Comic book vampire/alien and femme fatale superhero Vampirella first crashed to Earth in her spaceship after departing her home planet of “Drakulon” (where instead of water the rivers ran full of blood) in the first issue of Vampirella magazine in 1969. The character was primarily created by Famous Monsters of Filmland magazine’s Forrest J. Ackerman—inspired by the formidable beauty of Italian actress Marisa Mell—and her look was designed by artist Trina Robbins. Robbins, a self-professed “school nerd” is also known for being the first woman to draw Wonder Woman. Originally put out by Warren Publishing in simple black and white, Warren would publish 112 issues of Vampirella before going under in 1983. From that point forward two other publishing houses, specifically, Harris Publications and Dynamite Entertainment would modify the character’s storyline, but not her look which consisted of a racy, costume-malfunction-waiting-to-happen blood-red monokini. You may not even be reading this right now because you’re still busy gawking the image of model Barbara Leigh at the top of this post wearing what amounts to a few yards of strategically placed cloth over her impossible body.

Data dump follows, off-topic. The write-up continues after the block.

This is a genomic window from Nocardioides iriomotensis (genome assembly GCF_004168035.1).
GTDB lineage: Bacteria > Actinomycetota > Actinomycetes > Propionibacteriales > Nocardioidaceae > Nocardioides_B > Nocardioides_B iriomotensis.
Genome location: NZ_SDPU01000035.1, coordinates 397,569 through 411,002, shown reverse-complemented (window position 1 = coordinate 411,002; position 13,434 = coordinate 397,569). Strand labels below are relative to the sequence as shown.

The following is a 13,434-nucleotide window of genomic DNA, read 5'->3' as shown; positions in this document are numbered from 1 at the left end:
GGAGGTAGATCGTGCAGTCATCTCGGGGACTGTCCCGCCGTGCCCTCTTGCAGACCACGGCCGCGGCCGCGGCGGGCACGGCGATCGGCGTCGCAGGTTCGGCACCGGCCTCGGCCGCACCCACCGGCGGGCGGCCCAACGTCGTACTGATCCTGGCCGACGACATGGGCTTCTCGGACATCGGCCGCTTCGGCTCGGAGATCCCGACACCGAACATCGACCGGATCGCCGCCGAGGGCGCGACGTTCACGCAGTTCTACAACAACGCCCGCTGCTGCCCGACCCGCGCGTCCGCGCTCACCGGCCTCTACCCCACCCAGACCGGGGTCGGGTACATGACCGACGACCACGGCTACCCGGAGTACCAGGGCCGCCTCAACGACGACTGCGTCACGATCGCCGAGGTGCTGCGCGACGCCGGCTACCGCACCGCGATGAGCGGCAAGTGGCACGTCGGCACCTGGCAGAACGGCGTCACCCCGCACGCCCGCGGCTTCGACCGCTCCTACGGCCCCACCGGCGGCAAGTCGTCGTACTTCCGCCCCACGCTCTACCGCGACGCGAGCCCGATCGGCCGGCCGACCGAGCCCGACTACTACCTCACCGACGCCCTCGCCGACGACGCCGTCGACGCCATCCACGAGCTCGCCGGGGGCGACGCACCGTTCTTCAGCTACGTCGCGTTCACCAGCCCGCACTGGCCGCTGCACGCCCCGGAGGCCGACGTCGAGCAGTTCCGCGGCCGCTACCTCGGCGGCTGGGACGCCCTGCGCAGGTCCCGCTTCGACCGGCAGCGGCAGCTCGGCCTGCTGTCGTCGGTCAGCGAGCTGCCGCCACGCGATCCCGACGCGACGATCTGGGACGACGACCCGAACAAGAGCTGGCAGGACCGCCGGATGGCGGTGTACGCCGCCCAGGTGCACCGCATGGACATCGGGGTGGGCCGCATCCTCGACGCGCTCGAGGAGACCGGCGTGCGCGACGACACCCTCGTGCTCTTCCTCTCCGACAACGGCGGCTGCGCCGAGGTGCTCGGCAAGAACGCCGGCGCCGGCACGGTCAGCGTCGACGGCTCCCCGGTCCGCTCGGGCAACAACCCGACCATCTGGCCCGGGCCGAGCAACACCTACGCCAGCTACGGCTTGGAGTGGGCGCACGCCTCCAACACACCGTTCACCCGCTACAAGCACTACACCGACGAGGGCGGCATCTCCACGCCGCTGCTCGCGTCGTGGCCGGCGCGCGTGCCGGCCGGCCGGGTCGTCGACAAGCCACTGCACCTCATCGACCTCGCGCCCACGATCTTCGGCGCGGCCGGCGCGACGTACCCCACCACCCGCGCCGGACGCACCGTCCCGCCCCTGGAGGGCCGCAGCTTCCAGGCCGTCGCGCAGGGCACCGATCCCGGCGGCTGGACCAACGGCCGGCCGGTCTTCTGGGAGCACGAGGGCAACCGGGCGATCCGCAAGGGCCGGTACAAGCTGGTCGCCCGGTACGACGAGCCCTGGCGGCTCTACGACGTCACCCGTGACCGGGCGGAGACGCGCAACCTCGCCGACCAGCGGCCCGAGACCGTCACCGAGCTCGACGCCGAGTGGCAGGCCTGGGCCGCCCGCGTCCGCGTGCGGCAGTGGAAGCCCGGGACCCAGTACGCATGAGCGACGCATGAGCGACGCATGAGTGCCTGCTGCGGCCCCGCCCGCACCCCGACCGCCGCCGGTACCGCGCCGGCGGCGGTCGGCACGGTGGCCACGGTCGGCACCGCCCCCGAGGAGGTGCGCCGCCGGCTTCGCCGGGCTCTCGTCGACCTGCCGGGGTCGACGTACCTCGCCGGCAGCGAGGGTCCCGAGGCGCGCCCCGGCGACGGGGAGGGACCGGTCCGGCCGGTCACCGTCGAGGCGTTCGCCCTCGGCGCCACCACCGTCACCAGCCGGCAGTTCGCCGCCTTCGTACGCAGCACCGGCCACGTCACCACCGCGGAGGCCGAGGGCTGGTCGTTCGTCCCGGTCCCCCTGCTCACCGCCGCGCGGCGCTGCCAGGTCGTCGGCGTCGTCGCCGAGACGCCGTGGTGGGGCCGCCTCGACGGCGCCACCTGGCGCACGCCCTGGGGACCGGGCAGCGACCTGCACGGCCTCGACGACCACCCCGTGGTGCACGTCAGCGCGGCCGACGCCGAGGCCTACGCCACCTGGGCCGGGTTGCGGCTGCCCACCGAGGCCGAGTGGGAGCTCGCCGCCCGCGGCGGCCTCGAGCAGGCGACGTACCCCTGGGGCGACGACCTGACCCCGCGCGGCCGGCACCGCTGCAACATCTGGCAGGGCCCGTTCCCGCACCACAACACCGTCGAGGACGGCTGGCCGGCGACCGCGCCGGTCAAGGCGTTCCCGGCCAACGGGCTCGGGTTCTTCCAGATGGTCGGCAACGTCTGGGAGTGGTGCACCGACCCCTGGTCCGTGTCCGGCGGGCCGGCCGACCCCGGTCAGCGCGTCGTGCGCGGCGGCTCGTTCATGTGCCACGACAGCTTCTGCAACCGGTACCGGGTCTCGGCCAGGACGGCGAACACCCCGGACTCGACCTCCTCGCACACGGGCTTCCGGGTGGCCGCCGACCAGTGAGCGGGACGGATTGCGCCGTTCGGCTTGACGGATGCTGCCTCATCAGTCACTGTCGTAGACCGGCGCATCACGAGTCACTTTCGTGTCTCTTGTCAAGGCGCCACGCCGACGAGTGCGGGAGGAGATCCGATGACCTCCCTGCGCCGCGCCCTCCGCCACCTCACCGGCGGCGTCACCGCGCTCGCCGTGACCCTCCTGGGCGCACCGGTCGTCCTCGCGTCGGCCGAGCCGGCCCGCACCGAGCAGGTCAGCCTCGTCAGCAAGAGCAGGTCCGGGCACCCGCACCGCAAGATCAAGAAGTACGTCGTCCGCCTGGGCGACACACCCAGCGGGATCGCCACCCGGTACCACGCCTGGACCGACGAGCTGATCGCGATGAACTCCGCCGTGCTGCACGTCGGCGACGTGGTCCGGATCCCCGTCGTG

On that note, let’s get on with the task of checking out a few of the women who became the real-life character over the last few decades.
 

The very first living and breathing “Vampirella,” Kathy Bushman. This photo of Bushman was taken in 1969 at the World Science Fiction Convention in St. Louis where she caught the eye of Vampirella creator Forrest J. Ackerman (pictured to the left).

Apparently, the very first “live model” to wear the dangerous Vampirella costume was Kathy Bushman at The World Science Fiction Convention (known as Worldcon) in St. Louis in 1969. According to a fansite for the convention, Bushman made the costume herself by hand (since she didn’t have a sewing machine) and paired it with a short black cape and pair of pale blue kitten-heeled pumps. The costume won her an “Honorable Mention,” at the convention and she would go on to become an influential costume designer contributing prolifically to Worldcon for decades.